According to a new study the website motor1.com, drivers are now ending up being 'dangerously' distracted by the complicated digital infotainment systems found in most newer cars these days.

With so much attention being focused on distracted driving caused by cellphones and other handheld devices (and more states passing tougher laws), experts now say the cars themselves are proving to be just as eye-catching.

AAA and the University of Utah performed a study involving 130 drivers, who got behind the wheel of 30 newer auto models.

After using a series of cameras and verbal commands to see how closely the people were paying attention, 12 of the 30 cars were found to have demanded a 'very high' level of attention to the infotainment systems.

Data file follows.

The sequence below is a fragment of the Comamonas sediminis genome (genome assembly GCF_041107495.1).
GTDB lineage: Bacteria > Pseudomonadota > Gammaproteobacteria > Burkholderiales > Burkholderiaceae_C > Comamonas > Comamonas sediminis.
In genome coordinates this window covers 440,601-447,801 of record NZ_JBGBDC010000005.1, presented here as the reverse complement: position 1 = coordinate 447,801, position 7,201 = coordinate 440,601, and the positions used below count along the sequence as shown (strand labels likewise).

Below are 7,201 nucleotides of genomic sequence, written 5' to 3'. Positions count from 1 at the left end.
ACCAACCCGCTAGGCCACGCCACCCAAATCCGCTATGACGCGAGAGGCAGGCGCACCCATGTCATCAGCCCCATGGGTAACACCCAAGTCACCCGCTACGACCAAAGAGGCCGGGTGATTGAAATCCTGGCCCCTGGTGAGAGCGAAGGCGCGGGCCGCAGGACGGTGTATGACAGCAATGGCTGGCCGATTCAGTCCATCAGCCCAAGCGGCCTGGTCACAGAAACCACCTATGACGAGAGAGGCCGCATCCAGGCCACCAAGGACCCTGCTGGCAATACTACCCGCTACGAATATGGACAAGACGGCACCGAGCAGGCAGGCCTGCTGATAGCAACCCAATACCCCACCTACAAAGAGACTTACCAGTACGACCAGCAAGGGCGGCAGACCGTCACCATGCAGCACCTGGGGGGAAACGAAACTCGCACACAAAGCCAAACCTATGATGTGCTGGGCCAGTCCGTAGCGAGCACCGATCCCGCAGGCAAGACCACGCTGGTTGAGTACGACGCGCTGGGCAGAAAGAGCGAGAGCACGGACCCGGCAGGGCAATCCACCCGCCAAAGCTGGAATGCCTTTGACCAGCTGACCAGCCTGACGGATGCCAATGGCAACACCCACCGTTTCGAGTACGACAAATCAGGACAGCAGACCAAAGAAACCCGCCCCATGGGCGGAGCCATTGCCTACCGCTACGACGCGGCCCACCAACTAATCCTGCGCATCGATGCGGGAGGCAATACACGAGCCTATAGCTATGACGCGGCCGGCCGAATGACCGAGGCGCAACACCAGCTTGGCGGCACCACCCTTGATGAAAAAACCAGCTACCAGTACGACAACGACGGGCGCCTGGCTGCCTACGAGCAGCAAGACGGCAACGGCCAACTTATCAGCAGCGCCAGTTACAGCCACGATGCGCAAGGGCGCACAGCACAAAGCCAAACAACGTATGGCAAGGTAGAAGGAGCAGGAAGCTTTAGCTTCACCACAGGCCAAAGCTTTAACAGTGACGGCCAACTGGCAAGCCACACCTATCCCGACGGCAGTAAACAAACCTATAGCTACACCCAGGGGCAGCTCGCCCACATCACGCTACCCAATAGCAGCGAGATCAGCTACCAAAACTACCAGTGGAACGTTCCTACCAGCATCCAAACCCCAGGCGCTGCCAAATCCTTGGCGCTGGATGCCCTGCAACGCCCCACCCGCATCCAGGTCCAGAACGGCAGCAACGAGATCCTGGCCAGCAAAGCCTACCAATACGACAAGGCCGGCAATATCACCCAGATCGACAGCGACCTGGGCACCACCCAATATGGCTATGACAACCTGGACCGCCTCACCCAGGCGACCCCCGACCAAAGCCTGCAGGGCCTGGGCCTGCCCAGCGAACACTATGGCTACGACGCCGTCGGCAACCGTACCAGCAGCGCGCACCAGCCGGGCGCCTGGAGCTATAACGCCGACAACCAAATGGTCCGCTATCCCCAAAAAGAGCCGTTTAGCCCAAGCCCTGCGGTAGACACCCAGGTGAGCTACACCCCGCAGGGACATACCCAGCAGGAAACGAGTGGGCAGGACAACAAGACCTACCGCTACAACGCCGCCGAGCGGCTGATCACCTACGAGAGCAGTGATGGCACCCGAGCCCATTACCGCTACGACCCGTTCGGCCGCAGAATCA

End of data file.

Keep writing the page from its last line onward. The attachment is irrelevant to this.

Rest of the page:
The study found the lowest amount of distraction came from listening to the radio or music, considered non-dangerous. The highest level of distraction involved using the navigation system. Many of the models, especially the 'Distracting 12", required the same intensity used to balance a checkbook to operate the navigation!

In fact, using the navigation in many vehicles is, according to the AAA-Utah study, more dangerous than texting or placing a handheld cellphone call.

The study says the auto industry needs to thoroughly re-examine it's methodology and layout of such digital systems, and find ways to design them to keep drivers eyes on the road.

The test subjects in the new vehicles also had a much higher rate of frustration from trying to work and master the technology, leading to even more distraction and dangerous driving.